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Sharing a meal: embracing the company of one another

Our family recently enjoyed an early autumn breakfast on our back patio, on a rainy Sunday morning, with baked Mushroom Frittata, fresh out of the oven.

Soon we won’t be gathering anymore, as the colder weather sets in, and our two sons journey back up to college this very week. Oregon colleges start so late in the season, but I’m not complaining, because that means the gift of a few extra weeks at home with the boys, which I love!

We’re in the stage of life where soon all three of our kids will be embarking on their own lives. How quickly we’ll go from a busy, active life with college students, and one left in high school, with soccer, kid activities, and music lessons. Paul and I are adjusting to the reality that we’ll soon be creating a quieter life of our own.

Our sons are already on their way to “freedom” and autonomy, paving their own way in life, and my role now, as a mom, is to step back, pray, and let our sons gain their own maturity and competence. They’re now making their own decisions and managing their own lives, as they move in to adulthood. It’s not always easy as a mom to let go…

Back to the food – which, for me, always brings comfort!

Coming together as a family over a meal is more of a highlight now than ever. Even when there are extra stragglers (our kid’s friends, who are always welcome), the conversation is so different and interesting. I’m listening more attentively to their stories, what they are learning, how they are growing, my eyes open to how the world is changing, and I’m realizing how precious “today” really is.

There are always the “I remember when” stories that are shared. The reminiscing from our kids is not always the big picture of their past, but the tiny minutiae of life, experienced as only a child would remember.

Those memories have become who we were as a family back then, and have shaped us into who our family is today. So many times when I think about the past, my mind is drawn to the meals we’ve had as a family. Not specifically the food itself, because quite honestly, I’d never remember those specifics. But I remember the feelings of love. Love plus food equals comfort. Amen.

Today, in this blessed quiet September morning, I take stock.

I think of how food draws out good conversation. How it connects us, through nourishment and the loving hands that prepared the meal, and how we learn to embrace the company of one another.

Through years of transition, we listen and we love. Because this week, we’ll be standing at our front door waving our goodbyes, sending our boys back up to college.

And this day, too, will end. But hopefully in our journey ahead, we’ll still have many meals together.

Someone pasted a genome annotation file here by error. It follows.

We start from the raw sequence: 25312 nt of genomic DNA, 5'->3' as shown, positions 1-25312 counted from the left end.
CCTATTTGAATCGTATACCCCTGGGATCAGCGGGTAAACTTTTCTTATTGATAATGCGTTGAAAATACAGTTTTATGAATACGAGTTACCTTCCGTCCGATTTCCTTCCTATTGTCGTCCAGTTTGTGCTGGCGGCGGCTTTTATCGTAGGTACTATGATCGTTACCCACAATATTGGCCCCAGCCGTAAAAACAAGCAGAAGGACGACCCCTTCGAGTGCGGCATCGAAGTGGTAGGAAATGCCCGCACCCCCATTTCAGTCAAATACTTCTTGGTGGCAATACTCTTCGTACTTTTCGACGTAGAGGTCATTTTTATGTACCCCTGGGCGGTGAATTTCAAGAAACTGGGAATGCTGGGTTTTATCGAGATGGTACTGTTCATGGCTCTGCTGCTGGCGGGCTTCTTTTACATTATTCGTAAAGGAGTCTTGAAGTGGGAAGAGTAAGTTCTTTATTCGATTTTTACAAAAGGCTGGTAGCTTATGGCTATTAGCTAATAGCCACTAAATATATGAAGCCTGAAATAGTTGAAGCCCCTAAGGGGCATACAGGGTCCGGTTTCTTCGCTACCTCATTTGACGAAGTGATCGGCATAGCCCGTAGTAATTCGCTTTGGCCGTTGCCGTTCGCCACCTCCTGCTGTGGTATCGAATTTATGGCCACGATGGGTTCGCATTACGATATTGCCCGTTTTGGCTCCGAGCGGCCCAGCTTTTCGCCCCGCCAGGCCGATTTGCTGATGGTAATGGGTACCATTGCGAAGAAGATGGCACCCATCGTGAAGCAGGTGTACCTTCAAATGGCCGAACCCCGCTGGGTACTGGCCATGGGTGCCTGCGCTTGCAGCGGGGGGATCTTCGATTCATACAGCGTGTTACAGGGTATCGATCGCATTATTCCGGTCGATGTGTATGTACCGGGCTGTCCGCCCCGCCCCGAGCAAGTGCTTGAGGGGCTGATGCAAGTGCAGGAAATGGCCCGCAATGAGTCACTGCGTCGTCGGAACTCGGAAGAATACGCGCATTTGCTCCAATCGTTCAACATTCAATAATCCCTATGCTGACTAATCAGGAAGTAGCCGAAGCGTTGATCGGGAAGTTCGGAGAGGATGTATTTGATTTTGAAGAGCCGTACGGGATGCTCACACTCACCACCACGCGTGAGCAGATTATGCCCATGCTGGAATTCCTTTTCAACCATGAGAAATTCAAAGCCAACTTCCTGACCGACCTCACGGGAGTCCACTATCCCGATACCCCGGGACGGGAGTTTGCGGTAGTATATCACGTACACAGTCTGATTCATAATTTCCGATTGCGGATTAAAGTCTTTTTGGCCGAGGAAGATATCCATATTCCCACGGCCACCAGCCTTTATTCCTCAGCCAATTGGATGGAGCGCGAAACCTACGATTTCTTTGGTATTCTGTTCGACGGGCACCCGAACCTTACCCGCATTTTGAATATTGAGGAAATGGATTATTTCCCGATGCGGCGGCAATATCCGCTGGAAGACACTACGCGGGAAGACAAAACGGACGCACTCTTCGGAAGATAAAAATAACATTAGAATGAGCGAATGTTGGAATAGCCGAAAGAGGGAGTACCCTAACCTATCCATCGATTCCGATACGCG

Would you share the feeling and connection that you have with your family when sharing a meal?

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  1. Jessica

    Growing up in my family mealtimes were a rush. The TV was on, people ate at different times and there was little conversations and family connection. I didn’t realise how much I hated this until I started dating my husband and I saw how his family did things differently. Everyone ate together, around the table and meals were drawn out with updates on the day and stories of the past. Stopping to connect with each other as a family over mealtimes is a priority for us as a family, our little girl is only 5 months old and not yet weaned, but I so look forward to being able to start this family routine and tradition in our home.

    • Sandy @ ReluctantEntertainer

      It’s nice to try new things and traditions and to see how other’s do it. I think we can all learn from one another. Your family will be blessed as you move forward in life, because of your intentions and purpose of sharing a family meal. 🙂

  2. Jennifer Tankersley

    I also have three children, Sandy, and they are all in soccer. I am running to soccer practices &/or games 7 days a week (that is not an over-exaggeration). However, family meals are so important to me that I have gotten quite good at making dinner at breakfast time on the days when I know that I will not have time to make dinner in the afternoon/evening. Whether we eat at 5 pm or 7:30 pm, we have dinner together. It is such a time of connection.

    • Sandy @ ReluctantEntertainer

      Thanks for sharing Jennifer! I think it’s when our kids get older into high school years that the meal schedule really becomes difficult. But again, capturing the unusual moments and being willing to be flexible is what worked for our family. Love how you make dinner at breakfast time!

  3. Mateja

    Hello from England!,

    I love your daily nuggets of inspiration, even if I admit to not having as much time to dedicate to each one as they deserve!